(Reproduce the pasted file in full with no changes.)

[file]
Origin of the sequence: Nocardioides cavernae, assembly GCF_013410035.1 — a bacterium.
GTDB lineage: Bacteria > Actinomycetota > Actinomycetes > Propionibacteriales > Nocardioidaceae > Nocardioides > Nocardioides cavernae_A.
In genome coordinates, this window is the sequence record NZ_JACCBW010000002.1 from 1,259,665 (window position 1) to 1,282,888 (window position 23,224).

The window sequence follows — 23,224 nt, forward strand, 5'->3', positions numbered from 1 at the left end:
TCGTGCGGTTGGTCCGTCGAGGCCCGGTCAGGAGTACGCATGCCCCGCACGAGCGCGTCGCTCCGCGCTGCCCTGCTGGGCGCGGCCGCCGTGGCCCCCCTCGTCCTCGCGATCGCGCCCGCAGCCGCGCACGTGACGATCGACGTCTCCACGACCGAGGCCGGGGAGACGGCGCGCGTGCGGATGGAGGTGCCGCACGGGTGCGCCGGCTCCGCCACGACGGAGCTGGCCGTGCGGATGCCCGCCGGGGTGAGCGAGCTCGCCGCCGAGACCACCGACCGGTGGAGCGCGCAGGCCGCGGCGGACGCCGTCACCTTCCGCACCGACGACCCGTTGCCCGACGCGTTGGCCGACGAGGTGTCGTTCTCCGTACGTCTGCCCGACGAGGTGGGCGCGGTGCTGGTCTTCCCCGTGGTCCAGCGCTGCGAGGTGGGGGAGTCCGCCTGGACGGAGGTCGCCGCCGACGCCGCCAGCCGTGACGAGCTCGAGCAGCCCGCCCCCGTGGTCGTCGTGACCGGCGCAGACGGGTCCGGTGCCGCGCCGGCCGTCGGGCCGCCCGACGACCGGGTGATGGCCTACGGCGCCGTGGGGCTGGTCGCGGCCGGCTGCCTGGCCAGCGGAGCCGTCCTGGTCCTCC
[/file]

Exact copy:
Origin of the sequence: Nocardioides cavernae, assembly GCF_013410035.1 — a bacterium.
GTDB lineage: Bacteria > Actinomycetota > Actinomycetes > Propionibacteriales > Nocardioidaceae > Nocardioides > Nocardioides cavernae_A.
In genome coordinates, this window is the sequence record NZ_JACCBW010000002.1 from 1,259,665 (window position 1) to 1,282,888 (window position 23,224).

The window sequence follows — 23,224 nt, forward strand, 5'->3', positions numbered from 1 at the left end:
TCGTGCGGTTGGTCCGTCGAGGCCCGGTCAGGAGTACGCATGCCCCGCACGAGCGCGTCGCTCCGCGCTGCCCTGCTGGGCGCGGCCGCCGTGGCCCCCCTCGTCCTCGCGATCGCGCCCGCAGCCGCGCACGTGACGATCGACGTCTCCACGACCGAGGCCGGGGAGACGGCGCGCGTGCGGATGGAGGTGCCGCACGGGTGCGCCGGCTCCGCCACGACGGAGCTGGCCGTGCGGATGCCCGCCGGGGTGAGCGAGCTCGCCGCCGAGACCACCGACCGGTGGAGCGCGCAGGCCGCGGCGGACGCCGTCACCTTCCGCACCGACGACCCGTTGCCCGACGCGTTGGCCGACGAGGTGTCGTTCTCCGTACGTCTGCCCGACGAGGTGGGCGCGGTGCTGGTCTTCCCCGTGGTCCAGCGCTGCGAGGTGGGGGAGTCCGCCTGGACGGAGGTCGCCGCCGACGCCGCCAGCCGTGACGAGCTCGAGCAGCCCGCCCCCGTGGTCGTCGTGACCGGCGCAGACGGGTCCGGTGCCGCGCCGGCCGTCGGGCCGCCCGACGACCGGGTGATGGCCTACGGCGCCGTGGGGCTGGTCGCGGCCGGCTGCCTGGCCAGCGGAGCCGTCCTGGTCCTCC